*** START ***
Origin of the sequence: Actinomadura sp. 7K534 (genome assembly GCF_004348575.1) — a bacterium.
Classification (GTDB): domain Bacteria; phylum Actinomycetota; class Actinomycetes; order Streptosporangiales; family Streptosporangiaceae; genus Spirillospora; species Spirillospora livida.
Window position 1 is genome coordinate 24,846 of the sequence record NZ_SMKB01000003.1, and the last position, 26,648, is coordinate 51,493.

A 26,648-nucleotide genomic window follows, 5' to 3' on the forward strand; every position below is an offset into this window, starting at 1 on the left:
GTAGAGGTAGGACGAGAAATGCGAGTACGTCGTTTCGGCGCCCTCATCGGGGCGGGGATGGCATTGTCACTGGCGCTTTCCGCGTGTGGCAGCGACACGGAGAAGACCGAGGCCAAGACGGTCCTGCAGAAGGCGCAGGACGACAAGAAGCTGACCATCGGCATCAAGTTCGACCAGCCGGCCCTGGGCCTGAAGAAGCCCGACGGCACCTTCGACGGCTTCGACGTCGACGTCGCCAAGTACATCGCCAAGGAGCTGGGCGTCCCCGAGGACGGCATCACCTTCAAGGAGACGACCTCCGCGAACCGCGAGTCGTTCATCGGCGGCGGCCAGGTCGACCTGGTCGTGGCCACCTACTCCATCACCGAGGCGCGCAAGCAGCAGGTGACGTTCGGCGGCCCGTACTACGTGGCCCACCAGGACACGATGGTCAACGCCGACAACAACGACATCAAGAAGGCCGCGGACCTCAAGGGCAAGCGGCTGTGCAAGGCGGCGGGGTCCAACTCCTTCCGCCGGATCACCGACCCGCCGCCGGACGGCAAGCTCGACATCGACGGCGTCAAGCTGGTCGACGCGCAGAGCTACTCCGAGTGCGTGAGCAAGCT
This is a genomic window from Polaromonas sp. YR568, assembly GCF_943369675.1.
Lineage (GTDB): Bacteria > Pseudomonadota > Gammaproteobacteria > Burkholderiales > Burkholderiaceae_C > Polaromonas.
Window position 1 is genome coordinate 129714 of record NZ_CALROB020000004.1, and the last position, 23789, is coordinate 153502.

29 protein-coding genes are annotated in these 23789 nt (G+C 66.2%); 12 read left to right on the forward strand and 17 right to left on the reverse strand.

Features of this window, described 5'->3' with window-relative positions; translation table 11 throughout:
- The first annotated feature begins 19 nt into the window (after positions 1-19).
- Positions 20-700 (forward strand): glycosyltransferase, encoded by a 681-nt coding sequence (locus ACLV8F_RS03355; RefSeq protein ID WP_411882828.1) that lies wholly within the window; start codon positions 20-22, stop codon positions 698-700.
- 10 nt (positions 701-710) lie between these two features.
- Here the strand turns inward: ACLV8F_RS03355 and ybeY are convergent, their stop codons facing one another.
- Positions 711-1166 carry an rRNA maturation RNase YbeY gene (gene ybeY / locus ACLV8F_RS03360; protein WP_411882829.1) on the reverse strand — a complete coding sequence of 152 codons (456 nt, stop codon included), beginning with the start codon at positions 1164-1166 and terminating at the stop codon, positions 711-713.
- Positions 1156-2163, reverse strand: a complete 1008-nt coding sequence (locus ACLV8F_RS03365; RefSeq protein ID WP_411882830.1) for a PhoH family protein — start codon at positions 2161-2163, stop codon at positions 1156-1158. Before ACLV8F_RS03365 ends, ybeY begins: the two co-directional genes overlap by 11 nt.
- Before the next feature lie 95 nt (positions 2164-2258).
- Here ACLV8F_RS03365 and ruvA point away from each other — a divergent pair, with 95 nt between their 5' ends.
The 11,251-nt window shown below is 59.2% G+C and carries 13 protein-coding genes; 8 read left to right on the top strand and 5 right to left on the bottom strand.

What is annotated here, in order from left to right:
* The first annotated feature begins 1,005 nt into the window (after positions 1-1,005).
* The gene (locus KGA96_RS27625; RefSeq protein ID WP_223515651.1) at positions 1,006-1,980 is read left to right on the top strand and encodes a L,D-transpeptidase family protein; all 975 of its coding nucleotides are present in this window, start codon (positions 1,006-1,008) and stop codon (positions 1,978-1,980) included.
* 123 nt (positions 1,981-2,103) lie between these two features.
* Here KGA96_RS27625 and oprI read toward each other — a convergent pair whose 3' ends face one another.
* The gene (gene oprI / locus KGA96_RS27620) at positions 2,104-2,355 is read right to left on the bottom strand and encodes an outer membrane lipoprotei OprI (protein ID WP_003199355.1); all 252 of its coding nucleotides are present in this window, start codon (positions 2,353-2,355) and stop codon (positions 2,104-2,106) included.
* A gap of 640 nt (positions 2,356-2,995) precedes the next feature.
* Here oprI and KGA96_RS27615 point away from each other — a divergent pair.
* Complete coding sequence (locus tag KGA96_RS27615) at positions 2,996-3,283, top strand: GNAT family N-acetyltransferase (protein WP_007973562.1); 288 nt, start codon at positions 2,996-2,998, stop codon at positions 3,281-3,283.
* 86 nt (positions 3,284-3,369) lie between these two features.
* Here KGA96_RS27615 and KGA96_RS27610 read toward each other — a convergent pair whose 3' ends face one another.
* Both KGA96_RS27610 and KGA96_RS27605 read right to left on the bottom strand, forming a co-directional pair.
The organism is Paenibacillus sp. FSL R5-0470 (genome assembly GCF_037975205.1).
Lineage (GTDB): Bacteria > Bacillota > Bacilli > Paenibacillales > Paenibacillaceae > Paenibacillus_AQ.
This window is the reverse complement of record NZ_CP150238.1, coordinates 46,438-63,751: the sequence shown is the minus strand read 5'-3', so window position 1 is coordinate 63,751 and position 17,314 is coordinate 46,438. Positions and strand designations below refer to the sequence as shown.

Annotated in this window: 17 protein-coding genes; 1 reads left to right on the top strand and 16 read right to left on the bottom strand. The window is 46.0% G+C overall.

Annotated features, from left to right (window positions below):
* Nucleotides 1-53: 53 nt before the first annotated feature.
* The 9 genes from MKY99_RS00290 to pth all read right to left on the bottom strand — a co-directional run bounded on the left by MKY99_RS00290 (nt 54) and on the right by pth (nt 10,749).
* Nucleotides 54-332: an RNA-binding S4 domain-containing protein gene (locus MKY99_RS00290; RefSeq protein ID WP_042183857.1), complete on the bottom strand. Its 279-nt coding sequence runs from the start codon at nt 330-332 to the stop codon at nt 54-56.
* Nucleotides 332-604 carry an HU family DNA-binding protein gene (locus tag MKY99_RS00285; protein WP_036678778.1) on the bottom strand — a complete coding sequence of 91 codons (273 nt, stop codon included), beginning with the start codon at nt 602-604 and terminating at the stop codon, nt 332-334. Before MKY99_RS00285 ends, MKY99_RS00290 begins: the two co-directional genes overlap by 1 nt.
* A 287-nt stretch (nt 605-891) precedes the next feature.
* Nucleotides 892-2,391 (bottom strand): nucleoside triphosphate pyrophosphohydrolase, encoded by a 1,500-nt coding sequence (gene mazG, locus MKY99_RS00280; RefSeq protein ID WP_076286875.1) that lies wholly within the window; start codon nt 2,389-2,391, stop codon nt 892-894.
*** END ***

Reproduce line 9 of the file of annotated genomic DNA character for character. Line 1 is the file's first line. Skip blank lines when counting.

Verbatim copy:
29 protein-coding genes are annotated in these 23789 nt (G+C 66.2%); 12 read left to right on the forward strand and 17 right to left on the reverse strand.